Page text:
My disability and my connections combine have led to some great opportunities.  I have been able to test several games to see how they work for people with use of only one hand.  The game I am playing now is the one that has given me the most issues.  Elder Scrolls Online is definitely a two handed game no matter how you try to set up your mouse and keyboard.  I don't have a fancy gaming mouse with lots of buttons, but even then after months of testing I figured out it was just better to find a happy medium of using both hands.  One thing that helps me most is the G13 I got from a friend.  I can put that in my lap and relax the left arm far more than having it up on the keyboard.  It makes for a good option for shifting around how I sit and play games.  I am so glad I learned touch typing a long time ago in high school because that really does help me keep going with a computer even on days when my left fingers are not feeling much.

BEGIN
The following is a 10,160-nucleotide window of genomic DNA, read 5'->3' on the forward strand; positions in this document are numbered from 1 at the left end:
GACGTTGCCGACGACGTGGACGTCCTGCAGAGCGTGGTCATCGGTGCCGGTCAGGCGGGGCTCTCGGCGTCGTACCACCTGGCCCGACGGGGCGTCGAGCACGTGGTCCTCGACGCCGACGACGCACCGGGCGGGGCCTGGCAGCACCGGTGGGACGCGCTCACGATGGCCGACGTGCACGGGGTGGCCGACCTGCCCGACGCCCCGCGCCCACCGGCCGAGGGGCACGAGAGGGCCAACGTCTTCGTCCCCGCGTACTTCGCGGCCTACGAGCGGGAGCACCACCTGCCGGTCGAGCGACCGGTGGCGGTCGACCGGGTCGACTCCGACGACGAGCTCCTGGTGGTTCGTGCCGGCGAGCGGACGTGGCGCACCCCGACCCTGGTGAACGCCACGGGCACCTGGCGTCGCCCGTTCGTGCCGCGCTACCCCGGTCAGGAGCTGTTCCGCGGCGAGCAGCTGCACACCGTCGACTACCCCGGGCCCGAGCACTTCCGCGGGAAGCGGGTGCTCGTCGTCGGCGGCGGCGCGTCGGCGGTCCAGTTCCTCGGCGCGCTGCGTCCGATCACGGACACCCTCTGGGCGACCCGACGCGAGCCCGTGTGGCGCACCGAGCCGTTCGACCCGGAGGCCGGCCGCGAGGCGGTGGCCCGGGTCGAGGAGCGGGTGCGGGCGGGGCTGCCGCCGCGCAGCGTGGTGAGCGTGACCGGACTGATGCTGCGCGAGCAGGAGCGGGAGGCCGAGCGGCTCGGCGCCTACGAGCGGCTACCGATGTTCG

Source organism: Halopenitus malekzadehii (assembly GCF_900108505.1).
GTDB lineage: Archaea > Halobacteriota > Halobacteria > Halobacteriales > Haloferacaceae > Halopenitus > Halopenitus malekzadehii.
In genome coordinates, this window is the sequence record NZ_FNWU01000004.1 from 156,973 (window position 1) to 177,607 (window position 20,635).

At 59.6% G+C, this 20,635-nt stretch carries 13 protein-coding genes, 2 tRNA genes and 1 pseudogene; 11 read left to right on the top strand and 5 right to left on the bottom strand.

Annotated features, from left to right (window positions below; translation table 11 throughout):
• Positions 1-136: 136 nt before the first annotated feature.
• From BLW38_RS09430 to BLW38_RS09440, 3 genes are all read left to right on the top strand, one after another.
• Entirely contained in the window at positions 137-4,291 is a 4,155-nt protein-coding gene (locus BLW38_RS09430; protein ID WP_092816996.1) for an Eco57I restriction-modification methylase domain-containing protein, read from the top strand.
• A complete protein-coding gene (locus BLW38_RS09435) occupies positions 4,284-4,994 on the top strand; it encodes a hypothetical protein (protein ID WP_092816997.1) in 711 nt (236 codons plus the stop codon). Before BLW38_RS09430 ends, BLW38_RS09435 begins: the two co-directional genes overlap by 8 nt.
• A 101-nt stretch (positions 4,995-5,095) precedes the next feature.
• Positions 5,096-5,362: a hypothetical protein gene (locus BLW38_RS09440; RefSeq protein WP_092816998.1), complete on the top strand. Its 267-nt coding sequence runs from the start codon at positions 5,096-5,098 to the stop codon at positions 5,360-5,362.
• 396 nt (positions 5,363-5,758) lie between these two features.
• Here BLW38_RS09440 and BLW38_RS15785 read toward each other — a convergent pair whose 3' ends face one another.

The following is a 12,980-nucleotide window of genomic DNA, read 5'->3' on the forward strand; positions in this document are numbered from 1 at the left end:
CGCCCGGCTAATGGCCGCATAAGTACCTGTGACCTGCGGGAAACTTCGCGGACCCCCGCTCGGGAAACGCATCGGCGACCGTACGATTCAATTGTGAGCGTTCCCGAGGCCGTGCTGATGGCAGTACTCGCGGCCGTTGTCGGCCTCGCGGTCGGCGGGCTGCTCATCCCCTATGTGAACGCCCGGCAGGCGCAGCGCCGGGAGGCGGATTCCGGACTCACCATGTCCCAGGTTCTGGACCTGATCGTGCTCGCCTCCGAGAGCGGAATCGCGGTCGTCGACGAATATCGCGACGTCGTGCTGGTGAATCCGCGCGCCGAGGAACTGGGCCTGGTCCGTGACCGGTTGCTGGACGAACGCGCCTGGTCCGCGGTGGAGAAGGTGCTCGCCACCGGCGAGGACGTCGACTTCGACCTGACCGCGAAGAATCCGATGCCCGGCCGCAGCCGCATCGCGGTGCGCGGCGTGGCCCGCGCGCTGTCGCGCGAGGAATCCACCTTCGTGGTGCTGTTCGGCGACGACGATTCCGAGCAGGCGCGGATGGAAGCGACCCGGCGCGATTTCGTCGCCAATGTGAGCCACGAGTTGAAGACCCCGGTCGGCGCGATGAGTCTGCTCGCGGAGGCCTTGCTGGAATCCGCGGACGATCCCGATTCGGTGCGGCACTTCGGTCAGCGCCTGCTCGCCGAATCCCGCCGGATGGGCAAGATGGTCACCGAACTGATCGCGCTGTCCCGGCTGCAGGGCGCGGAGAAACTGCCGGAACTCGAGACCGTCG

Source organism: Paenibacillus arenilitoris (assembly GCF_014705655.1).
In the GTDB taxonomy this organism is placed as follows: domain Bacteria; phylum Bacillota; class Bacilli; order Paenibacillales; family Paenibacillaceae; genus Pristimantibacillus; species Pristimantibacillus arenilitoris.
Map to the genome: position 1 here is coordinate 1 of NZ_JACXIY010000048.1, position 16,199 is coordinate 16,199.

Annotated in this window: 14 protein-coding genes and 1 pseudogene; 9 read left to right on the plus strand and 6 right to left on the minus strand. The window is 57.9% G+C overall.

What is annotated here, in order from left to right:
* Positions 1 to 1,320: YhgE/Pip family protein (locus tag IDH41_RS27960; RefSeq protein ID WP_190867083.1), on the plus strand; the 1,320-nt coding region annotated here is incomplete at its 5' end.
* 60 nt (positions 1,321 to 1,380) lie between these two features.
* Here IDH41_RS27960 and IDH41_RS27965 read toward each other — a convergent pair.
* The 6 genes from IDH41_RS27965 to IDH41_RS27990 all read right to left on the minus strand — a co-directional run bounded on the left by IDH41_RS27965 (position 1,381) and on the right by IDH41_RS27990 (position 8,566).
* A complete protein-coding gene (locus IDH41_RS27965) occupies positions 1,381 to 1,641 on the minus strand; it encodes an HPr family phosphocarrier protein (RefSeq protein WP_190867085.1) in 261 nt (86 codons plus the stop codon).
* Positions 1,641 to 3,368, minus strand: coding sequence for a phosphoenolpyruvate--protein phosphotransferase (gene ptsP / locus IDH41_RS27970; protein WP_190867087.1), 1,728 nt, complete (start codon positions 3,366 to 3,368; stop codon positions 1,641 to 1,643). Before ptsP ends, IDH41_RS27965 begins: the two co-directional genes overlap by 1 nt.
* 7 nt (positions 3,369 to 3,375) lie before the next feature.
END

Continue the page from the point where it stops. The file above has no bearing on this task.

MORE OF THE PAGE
Another thing that worked out is that I finally have a part time job that I can do and works with my current benefits.  I work from home on my computer where I spend a lot of time playing games and writing things anyway.  Even a part time job really helped me to feel useful.  Some days I cannot even manage housework unless I can figure out how to do it one handed.

Of course, there is my awesome church where I volunteer my time.  This past year I got to participate in the weekly art classes for our fifth and sixth graders at the academy that the church runs. This year the program was expanded and I have 6 returning students as well and 3 new ones. I am a social person, so I like to stay active and get out to socialize with people, so I help out where I can.